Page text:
P(1/2) >= {P(1) – P(2c)}/P(2) (4)

Thus, the limits of the new probability of event 1 given the occurrence of event 2 are:

{P(1) – P(2c)}/P(2) =< P(1/2) <= P(1)/P(2) (5)
Cross-Impact Probability Matrix
Cross-Impact Odds Matrix
Ocurrence Odds Ratios
Two results for two scenarios
2.a. If the initial event probabilities were estimated in isolation, that is, assuming that cross impacts were not part of the picture, the event probabilities obtained after the cross-impact procedure produce new estimates of event probabilities that take into account the interrelationships among the events.

The matrix produced in this way can then be used to test the sensitivity of the event
probabilities to the introduction of a new event, to the changes in initial probability (simulating an R&D investment, for example), or to changes in event interactions (simulating, for example, a policy that changes the consequence of an event).
2.b. If the initial event probabilities were estimated assuming that all other events are possible, the calibration probabilities obtained after the cross-impact procedure may be quite similar to the initial probabilities.

In this case, differences between the initial and the final probabilities can be viewed as resulting from inconsistencies in judgments and the omission of higher order combinations. The cross-impact exercise produces new estimates of event probabilities that simply account for the higher order interrelationships among the events, as before.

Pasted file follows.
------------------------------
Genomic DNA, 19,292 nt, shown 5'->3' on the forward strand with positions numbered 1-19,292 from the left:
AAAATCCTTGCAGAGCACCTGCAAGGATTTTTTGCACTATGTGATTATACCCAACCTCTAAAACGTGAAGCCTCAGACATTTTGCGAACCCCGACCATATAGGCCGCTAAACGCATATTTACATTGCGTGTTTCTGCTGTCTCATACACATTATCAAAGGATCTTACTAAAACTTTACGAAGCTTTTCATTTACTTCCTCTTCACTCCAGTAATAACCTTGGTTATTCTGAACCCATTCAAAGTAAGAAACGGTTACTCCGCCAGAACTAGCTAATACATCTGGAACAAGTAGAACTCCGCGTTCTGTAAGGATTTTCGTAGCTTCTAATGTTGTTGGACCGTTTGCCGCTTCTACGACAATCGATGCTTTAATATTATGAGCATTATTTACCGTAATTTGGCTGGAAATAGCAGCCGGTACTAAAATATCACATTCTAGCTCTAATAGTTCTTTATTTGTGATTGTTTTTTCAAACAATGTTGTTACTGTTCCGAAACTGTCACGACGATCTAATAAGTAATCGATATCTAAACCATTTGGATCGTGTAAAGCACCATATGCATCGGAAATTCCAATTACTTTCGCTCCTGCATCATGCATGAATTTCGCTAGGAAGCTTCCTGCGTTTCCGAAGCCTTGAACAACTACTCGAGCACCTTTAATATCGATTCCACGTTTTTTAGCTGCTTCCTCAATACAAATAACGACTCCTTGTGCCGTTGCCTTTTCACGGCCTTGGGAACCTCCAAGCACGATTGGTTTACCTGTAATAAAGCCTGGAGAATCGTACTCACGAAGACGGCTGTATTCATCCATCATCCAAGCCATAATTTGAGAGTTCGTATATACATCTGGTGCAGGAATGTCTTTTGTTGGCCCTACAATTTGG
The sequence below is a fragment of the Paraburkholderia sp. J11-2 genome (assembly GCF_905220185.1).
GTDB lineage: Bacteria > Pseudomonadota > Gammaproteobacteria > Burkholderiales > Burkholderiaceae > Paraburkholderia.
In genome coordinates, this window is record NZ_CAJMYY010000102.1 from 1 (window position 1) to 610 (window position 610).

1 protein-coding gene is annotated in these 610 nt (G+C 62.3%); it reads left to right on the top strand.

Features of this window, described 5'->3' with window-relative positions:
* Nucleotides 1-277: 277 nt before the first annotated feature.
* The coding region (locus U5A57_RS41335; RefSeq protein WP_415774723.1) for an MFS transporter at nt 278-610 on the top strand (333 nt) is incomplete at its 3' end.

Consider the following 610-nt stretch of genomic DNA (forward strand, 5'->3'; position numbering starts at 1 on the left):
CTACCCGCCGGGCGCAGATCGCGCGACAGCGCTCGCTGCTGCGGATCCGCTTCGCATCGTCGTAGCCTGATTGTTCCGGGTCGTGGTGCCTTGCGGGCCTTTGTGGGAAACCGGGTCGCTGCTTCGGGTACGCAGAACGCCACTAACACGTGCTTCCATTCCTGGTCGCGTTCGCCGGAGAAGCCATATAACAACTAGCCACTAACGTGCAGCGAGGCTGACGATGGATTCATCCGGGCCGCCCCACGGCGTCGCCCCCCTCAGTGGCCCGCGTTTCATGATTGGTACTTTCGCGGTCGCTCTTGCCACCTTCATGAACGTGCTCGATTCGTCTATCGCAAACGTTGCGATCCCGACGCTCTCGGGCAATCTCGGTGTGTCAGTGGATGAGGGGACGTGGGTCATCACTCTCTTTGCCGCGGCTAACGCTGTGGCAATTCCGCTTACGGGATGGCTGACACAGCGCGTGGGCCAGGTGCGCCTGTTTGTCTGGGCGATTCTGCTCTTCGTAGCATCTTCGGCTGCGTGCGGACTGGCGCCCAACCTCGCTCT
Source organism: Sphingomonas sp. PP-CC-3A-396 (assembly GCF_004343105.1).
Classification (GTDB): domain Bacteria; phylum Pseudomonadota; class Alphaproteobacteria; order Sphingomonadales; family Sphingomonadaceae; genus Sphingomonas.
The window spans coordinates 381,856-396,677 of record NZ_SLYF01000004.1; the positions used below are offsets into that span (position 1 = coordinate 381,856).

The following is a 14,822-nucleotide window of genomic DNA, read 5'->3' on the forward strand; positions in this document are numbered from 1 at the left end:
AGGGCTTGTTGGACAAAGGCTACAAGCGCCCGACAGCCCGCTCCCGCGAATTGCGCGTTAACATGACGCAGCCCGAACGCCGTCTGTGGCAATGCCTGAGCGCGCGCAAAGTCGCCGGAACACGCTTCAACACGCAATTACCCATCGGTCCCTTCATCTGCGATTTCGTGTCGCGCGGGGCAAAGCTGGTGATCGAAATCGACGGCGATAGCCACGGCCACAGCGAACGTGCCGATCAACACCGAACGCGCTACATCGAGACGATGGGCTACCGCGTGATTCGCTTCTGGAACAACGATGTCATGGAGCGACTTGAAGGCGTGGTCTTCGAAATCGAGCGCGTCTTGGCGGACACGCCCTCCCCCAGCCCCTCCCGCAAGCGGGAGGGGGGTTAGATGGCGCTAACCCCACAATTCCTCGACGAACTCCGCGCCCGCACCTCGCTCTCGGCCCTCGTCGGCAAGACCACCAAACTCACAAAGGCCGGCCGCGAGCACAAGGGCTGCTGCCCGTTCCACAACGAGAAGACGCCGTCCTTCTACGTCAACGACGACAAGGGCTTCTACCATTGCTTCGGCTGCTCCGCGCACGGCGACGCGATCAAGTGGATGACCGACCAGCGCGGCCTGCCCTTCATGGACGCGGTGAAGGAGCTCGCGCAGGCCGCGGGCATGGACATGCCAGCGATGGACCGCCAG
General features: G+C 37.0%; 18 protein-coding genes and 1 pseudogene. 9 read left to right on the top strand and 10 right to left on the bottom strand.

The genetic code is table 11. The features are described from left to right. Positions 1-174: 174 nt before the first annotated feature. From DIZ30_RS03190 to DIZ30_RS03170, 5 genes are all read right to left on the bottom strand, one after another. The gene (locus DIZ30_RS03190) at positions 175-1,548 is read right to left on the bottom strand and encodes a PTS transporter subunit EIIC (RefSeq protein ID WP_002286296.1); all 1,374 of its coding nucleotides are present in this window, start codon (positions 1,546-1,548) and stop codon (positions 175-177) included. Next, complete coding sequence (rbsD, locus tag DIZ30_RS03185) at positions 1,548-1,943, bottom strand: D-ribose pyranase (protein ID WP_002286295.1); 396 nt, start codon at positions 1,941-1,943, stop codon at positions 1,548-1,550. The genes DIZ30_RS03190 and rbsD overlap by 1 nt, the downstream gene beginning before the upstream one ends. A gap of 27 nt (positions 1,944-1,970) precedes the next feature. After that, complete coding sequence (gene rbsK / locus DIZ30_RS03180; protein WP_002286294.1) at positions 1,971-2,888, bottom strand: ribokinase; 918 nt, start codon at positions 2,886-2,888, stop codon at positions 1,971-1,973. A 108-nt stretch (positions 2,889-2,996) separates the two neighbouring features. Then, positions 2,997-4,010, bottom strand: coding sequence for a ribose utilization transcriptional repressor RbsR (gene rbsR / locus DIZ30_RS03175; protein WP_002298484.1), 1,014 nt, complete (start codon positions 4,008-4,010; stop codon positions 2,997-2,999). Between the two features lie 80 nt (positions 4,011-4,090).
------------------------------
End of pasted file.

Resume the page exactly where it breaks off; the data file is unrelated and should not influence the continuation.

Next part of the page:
Policy testing
Sensitivity testing consists of selecting a particular judgment (an initial or a conditional probability estimate) about which uncertainty exists. This judgment is changed, and the matrix is run again. If significant differences occur between this run and the original run, the judgment that was changed is apparently an important one.
Sensitivity testing
Accomplished by first defining an anticipated policy or action that would affect the events in the matrix. The matrix is then changed to reflect the immediate effects of the policy, either by changing the initial probabilities of one or more events or by adding a new event to the matrix. A new run of the matrix is then performed and compared with the calibration run. The differences are the effects of the policy.
Strengths and Weaknesses
The cross-impact method forces attention to chains of causality: x affects y; y affects z.
If the input to a cross-impact matrix falls outside of acceptable probabilistic bounds, or if the result of a cross-impact run is surprising, then the researcher is forced to reexamine his or her view of expected reality. The method shares this attribute with other approaches to simulation modeling.

The disaggregation required by the method is usually illuminating.
Inserting a cross-impact matrix into another model often adds power to that model by bringing into its scope future external events that may, in the limit, change the structure of the model (see Stover, for example). This integration also provides a means of testing sensitivity to changes in probabilities of future events and contemplated policies, an important consideration in planning studies.
However, the collection of data can be fatiguing and tedious.
A ten-by-ten matrix requires that 90 conditional probability judgments be made. A 40-by-40 matrix requires that 1,560 judgments be made. The chances for falling asleep before completion are high.

Furthermore, this method assumes that, somehow and in some applications, conditional probabilities are more accurate than estimates of a priori probabilities; this is unproved.